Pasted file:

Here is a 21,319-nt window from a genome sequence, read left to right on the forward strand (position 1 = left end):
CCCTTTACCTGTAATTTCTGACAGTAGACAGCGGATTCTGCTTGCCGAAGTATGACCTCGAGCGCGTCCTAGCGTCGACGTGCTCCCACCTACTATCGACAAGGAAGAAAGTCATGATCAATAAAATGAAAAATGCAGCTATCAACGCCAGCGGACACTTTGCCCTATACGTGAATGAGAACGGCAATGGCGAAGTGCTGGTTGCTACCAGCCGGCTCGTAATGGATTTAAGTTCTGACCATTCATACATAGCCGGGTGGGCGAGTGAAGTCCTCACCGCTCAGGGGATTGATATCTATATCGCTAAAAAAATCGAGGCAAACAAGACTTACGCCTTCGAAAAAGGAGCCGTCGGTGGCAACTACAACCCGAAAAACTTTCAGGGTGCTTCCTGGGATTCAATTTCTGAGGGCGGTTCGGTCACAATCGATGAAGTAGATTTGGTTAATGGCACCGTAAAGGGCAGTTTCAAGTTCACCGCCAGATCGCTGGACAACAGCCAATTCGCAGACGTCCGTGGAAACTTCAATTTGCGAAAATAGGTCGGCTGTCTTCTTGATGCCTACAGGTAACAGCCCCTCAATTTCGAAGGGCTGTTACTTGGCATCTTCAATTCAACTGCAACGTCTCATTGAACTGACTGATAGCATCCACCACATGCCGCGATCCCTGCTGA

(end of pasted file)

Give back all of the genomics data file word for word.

Here is a 21,319-nt window from a genome sequence, read left to right on the forward strand (position 1 = left end):
CCCTTTACCTGTAATTTCTGACAGTAGACAGCGGATTCTGCTTGCCGAAGTATGACCTCGAGCGCGTCCTAGCGTCGACGTGCTCCCACCTACTATCGACAAGGAAGAAAGTCATGATCAATAAAATGAAAAATGCAGCTATCAACGCCAGCGGACACTTTGCCCTATACGTGAATGAGAACGGCAATGGCGAAGTGCTGGTTGCTACCAGCCGGCTCGTAATGGATTTAAGTTCTGACCATTCATACATAGCCGGGTGGGCGAGTGAAGTCCTCACCGCTCAGGGGATTGATATCTATATCGCTAAAAAAATCGAGGCAAACAAGACTTACGCCTTCGAAAAAGGAGCCGTCGGTGGCAACTACAACCCGAAAAACTTTCAGGGTGCTTCCTGGGATTCAATTTCTGAGGGCGGTTCGGTCACAATCGATGAAGTAGATTTGGTTAATGGCACCGTAAAGGGCAGTTTCAAGTTCACCGCCAGATCGCTGGACAACAGCCAATTCGCAGACGTCCGTGGAAACTTCAATTTGCGAAAATAGGTCGGCTGTCTTCTTGATGCCTACAGGTAACAGCCCCTCAATTTCGAAGGGCTGTTACTTGGCATCTTCAATTCAACTGCAACGTCTCATTGAACTGACTGATAGCATCCACCACATGCCGCGATCCCTGCTGA